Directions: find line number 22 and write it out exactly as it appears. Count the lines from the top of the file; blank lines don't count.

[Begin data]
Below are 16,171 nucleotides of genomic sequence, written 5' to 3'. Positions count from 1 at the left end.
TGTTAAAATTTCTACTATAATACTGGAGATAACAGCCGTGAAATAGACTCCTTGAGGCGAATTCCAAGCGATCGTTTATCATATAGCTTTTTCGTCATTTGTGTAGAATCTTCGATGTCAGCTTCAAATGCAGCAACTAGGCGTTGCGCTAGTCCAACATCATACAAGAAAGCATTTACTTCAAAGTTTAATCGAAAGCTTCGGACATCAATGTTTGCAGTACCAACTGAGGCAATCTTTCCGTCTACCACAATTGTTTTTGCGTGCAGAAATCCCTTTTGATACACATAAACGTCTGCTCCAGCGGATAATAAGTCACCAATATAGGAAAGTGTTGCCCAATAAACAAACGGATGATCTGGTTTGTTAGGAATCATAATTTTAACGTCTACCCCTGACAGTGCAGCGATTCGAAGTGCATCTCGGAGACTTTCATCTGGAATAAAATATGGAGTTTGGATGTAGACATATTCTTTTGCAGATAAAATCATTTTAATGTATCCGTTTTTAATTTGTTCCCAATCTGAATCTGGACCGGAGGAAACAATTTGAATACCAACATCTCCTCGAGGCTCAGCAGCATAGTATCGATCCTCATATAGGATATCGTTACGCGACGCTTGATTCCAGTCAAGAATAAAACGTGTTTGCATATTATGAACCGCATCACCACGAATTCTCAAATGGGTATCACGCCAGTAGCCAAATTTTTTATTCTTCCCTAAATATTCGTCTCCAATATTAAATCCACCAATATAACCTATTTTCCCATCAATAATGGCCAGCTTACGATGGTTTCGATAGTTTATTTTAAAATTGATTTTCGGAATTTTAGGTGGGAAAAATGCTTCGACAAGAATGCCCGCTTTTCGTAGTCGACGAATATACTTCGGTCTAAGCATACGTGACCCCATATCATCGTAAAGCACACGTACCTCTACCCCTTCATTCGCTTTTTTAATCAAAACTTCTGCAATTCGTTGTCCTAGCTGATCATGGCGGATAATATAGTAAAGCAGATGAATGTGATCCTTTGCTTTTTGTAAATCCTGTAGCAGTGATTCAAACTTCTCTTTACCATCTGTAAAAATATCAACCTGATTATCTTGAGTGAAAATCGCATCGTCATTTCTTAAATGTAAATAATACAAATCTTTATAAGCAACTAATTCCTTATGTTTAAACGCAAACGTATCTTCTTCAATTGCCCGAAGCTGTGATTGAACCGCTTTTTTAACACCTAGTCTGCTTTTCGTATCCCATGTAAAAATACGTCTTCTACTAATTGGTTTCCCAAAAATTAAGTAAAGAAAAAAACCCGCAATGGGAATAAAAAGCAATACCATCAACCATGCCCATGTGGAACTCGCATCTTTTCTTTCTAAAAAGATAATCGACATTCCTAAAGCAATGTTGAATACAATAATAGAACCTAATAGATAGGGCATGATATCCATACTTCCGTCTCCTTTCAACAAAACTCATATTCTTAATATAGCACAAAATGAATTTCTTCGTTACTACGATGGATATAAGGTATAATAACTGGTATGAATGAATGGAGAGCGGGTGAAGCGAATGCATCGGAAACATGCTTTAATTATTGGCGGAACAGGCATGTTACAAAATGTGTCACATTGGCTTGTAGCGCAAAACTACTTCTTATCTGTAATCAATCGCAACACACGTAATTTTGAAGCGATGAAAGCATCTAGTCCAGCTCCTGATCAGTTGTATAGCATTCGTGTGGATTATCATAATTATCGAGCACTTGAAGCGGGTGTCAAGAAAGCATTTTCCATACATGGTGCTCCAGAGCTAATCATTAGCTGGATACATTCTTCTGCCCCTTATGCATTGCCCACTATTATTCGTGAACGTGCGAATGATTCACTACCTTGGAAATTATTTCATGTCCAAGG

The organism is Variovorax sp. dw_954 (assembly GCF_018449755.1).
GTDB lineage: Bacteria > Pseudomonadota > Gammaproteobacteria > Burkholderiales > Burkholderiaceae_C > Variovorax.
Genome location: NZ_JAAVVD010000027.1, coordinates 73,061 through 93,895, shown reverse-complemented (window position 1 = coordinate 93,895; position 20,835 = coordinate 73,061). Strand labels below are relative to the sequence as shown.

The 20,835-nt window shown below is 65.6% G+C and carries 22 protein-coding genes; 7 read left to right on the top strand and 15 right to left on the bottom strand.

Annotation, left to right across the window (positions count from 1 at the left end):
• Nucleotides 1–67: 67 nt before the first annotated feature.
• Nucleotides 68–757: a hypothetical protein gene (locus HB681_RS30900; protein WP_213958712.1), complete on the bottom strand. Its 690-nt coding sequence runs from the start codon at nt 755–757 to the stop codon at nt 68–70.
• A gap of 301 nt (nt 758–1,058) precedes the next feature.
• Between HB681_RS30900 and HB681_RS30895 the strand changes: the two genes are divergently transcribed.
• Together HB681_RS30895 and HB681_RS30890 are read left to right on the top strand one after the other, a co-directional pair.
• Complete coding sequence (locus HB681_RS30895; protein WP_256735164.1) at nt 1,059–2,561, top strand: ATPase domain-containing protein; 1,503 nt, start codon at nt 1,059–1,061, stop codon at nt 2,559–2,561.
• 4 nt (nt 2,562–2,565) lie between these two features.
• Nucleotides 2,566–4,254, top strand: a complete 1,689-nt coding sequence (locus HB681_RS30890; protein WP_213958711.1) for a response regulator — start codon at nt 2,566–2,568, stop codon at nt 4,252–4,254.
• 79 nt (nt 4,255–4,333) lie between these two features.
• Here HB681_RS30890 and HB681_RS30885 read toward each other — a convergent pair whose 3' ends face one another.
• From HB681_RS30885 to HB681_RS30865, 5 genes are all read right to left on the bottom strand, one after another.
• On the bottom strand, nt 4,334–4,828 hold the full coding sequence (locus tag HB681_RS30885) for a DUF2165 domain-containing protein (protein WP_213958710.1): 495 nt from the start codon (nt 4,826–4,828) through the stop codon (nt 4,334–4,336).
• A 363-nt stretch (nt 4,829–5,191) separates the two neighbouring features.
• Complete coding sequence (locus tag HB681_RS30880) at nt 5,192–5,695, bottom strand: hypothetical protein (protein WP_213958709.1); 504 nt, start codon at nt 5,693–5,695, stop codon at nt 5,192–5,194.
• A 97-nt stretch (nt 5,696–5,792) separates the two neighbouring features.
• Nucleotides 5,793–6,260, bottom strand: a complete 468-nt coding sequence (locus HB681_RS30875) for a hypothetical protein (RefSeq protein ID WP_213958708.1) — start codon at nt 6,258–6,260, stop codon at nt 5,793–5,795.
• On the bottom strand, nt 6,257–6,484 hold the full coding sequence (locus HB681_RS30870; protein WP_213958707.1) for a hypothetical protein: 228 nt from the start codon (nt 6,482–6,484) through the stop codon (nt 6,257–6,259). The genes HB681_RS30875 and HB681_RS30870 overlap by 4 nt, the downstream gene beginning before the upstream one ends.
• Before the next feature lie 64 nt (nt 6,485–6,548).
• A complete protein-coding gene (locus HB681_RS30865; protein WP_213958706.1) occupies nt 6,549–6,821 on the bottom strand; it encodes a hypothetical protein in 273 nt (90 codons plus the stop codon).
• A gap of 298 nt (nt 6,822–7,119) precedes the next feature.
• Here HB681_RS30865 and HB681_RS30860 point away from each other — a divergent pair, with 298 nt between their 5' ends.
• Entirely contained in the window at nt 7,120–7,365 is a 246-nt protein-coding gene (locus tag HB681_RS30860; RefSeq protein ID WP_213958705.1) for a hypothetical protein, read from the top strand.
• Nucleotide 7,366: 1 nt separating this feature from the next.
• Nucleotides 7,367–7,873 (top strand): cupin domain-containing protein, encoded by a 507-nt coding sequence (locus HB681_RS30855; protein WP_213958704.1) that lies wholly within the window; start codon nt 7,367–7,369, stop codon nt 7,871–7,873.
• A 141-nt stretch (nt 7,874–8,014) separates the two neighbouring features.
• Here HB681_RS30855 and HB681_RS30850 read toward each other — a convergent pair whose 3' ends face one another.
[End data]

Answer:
• A 97-nt stretch (nt 5,696–5,792) separates the two neighbouring features.